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Henry A. Barrios / The Californian

Herb Benham

I have a switch blade that I can't close and, for that reason, it demands attention. The knife, which I store in the garage, has a quick-release feature which I either have forgotten how to activate or that no longer works. The knife is locked in the permanent open position. I try not to make any sudden moves around the knife. No reason to get sideways with it.

I cut off the tops of the ripe pomegranates with the knife and then quarter them.

The pomegranate crop is light, but the seeds are sweet. Last week, looking for a fruit boost in the late afternoon, I walked from the backyard to the front where the pomegranate tree is. I was carrying the knife in my left hand, the blade extended as it has been for weeks.

As I strode through the gate, a young mother and her two children walked on the sidewalk heading in the same direction I was. She pushed a double stroller; however neither the boy, dressed in cowboy gear, nor the girl were seated in the stroller. They were skipping ahead.

This was awkward. I was wielding a large knife, a knife that looked as if it were capable of butchering an elk or Moby Dick, should I have been so fortunate as to have landed the great white monster.

Two innocent children -- both under 5 -- were about to confront an armed and dangerous pomegranate-seeking madman -- Anthony Hopkins comes to mind.

What should I do? I didn't want to alarm the mother or frighten the children, even though the little man's cowboy getup suggested that he might be expected to confront this sort of thing on the open plains. So rather than drop the knife -- "Your Honor, at this point the psycho before you dropped the knife" -- or toss it over my shoulder into the backyard, where it might give the blind dog a haircut she was not expecting, I thrust the blade in my pocket.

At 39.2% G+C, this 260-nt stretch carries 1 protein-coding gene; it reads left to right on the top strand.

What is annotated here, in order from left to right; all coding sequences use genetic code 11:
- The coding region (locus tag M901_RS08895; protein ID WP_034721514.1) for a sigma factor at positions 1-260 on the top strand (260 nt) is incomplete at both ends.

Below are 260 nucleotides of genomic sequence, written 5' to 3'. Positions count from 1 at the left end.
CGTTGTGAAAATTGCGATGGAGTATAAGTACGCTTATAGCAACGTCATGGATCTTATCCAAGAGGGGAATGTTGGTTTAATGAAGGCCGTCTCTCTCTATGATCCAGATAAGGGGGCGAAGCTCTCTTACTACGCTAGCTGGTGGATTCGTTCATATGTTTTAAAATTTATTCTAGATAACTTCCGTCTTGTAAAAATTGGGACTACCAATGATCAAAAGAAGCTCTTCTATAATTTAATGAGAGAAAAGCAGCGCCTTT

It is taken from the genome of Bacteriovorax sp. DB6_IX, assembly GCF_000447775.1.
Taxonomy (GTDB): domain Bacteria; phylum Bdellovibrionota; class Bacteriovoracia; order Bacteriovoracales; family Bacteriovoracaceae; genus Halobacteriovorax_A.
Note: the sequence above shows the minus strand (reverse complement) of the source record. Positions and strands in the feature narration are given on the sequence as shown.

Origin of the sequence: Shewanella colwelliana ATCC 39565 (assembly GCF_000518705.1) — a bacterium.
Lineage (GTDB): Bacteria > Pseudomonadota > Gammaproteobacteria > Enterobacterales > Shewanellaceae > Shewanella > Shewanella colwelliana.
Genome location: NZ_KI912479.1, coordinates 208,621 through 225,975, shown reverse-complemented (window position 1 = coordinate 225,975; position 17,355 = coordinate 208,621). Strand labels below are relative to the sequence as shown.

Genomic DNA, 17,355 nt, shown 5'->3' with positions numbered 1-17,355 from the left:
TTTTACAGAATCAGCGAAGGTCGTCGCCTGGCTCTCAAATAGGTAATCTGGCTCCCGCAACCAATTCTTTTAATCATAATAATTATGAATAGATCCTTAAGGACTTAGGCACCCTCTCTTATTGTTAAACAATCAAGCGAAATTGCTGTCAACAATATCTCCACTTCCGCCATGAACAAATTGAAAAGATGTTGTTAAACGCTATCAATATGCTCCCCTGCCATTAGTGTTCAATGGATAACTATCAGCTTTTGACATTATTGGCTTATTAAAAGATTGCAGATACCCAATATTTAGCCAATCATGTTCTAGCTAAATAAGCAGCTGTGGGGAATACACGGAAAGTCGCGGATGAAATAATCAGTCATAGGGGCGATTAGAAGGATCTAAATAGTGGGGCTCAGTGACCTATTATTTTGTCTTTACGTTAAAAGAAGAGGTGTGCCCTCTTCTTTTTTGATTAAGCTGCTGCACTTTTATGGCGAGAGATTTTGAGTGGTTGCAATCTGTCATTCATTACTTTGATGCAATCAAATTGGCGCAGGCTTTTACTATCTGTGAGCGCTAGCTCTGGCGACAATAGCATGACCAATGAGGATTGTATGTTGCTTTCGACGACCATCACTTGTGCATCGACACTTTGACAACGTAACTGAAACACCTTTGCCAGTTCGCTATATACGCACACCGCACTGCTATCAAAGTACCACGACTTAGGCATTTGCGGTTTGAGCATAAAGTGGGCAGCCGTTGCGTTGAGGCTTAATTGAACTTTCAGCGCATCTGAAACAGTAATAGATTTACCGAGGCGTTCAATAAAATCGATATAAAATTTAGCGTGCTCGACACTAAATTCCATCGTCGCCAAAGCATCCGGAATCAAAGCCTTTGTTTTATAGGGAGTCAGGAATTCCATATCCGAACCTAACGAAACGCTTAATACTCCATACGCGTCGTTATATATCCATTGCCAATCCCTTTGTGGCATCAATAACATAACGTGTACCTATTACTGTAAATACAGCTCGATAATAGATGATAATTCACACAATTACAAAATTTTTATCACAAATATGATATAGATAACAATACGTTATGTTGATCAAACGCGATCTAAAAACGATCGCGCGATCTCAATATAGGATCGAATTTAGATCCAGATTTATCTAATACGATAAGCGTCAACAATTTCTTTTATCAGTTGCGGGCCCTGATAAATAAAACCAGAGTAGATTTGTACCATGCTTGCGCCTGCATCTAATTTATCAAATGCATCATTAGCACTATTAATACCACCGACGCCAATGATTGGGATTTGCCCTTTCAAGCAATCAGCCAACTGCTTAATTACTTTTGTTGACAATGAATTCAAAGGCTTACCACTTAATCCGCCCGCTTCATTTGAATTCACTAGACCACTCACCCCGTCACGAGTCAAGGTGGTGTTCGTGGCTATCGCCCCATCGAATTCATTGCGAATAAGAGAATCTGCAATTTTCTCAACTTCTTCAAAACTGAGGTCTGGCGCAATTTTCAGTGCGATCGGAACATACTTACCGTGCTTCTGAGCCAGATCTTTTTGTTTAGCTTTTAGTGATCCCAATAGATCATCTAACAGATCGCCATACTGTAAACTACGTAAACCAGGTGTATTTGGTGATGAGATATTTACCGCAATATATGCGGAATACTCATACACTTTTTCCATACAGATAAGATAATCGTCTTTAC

Years ago, when I was in the wine business, I had opened several boxes of wine in order to make a display. In the process of opening a case of wine with a box cutter, I slashed my right leg on the down stroke, ruining a pair of pants and drawing some leg blood.

This went through my mind when I slipped the knife into my pocket. Anything could happen down there and most of the things that could happen were not good.

When I did not feel blood dripping into my shoes, I knew I probably got lucky, so I turned my attention to greeting the mother and her enchanting children.

"Do you think the kids would like a pomegranate?" I asked.

I didn't complete the question, which could have ended with "because I have a sharp knife in my pocket in the open position that should prove helpful in the pomegranate-shearing process."

"Yes, they would," she said, as we walked toward the tree.

I picked two pomegranates for them and one for me and pulled out the knife, which I happened to have in my pocket.

I cut the first pomegranate. I was almost giddy that I had escaped the whole "this crazy guy walks around the neighborhood with a knife" rap. However, in my state of neighborhood bliss, I cut too enthusiastically and slit my thumb.

"Would you excuse me for a moment?" I said. "I've cut myself."

I went inside the house and fetched a Band-Aid. The blood was running clear and red. It looked like pomegranate juice.

The pomegranates were a success. The two children and their mother continued down the street. I wiped the purple juice off the knife and put it back on a shelf in the garage but not before I unsuccessfully tried to snap the blade shut again.

My thumb is still tender but not in a bad way. It reminds me of kids, sweet pomegranates and a broken knife that may leave a scar and a memory.